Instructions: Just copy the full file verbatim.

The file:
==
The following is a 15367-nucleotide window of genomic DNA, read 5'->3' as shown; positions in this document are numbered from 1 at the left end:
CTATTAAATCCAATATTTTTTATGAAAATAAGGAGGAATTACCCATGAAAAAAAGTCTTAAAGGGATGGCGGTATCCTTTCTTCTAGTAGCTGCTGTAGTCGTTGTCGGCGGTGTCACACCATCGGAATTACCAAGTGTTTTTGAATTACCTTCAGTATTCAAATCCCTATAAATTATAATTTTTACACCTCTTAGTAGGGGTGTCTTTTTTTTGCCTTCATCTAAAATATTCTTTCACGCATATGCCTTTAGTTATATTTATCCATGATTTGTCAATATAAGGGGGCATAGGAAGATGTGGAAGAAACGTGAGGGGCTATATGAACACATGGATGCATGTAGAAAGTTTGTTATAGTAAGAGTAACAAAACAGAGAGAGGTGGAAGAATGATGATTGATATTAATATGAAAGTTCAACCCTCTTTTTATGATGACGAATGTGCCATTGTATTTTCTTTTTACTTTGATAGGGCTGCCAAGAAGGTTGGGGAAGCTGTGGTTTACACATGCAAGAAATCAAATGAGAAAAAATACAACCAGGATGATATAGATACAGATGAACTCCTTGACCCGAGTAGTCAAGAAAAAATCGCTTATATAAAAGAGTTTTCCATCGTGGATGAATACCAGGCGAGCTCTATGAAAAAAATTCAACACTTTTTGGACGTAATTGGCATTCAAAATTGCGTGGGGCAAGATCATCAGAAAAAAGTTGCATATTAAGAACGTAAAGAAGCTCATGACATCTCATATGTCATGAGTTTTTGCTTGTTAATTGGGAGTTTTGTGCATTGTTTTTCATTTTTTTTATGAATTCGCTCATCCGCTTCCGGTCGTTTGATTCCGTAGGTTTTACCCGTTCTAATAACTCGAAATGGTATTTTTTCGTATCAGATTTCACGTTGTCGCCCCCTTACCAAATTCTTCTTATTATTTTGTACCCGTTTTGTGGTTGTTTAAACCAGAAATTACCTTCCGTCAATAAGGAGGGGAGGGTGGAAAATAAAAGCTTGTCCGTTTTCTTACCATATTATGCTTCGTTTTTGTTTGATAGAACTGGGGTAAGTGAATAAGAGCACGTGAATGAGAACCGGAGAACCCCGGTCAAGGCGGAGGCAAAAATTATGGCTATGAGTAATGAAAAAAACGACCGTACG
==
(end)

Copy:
The following is a 15367-nucleotide window of genomic DNA, read 5'->3' as shown; positions in this document are numbered from 1 at the left end:
CTATTAAATCCAATATTTTTTATGAAAATAAGGAGGAATTACCCATGAAAAAAAGTCTTAAAGGGATGGCGGTATCCTTTCTTCTAGTAGCTGCTGTAGTCGTTGTCGGCGGTGTCACACCATCGGAATTACCAAGTGTTTTTGAATTACCTTCAGTATTCAAATCCCTATAAATTATAATTTTTACACCTCTTAGTAGGGGTGTCTTTTTTTTGCCTTCATCTAAAATATTCTTTCACGCATATGCCTTTAGTTATATTTATCCATGATTTGTCAATATAAGGGGGCATAGGAAGATGTGGAAGAAACGTGAGGGGCTATATGAACACATGGATGCATGTAGAAAGTTTGTTATAGTAAGAGTAACAAAACAGAGAGAGGTGGAAGAATGATGATTGATATTAATATGAAAGTTCAACCCTCTTTTTATGATGACGAATGTGCCATTGTATTTTCTTTTTACTTTGATAGGGCTGCCAAGAAGGTTGGGGAAGCTGTGGTTTACACATGCAAGAAATCAAATGAGAAAAAATACAACCAGGATGATATAGATACAGATGAACTCCTTGACCCGAGTAGTCAAGAAAAAATCGCTTATATAAAAGAGTTTTCCATCGTGGATGAATACCAGGCGAGCTCTATGAAAAAAATTCAACACTTTTTGGACGTAATTGGCATTCAAAATTGCGTGGGGCAAGATCATCAGAAAAAAGTTGCATATTAAGAACGTAAAGAAGCTCATGACATCTCATATGTCATGAGTTTTTGCTTGTTAATTGGGAGTTTTGTGCATTGTTTTTCATTTTTTTTATGAATTCGCTCATCCGCTTCCGGTCGTTTGATTCCGTAGGTTTTACCCGTTCTAATAACTCGAAATGGTATTTTTTCGTATCAGATTTCACGTTGTCGCCCCCTTACCAAATTCTTCTTATTATTTTGTACCCGTTTTGTGGTTGTTTAAACCAGAAATTACCTTCCGTCAATAAGGAGGGGAGGGTGGAAAATAAAAGCTTGTCCGTTTTCTTACCATATTATGCTTCGTTTTTGTTTGATAGAACTGGGGTAAGTGAATAAGAGCACGTGAATGAGAACCGGAGAACCCCGGTCAAGGCGGAGGCAAAAATTATGGCTATGAGTAATGAAAAAAACGACCGTACG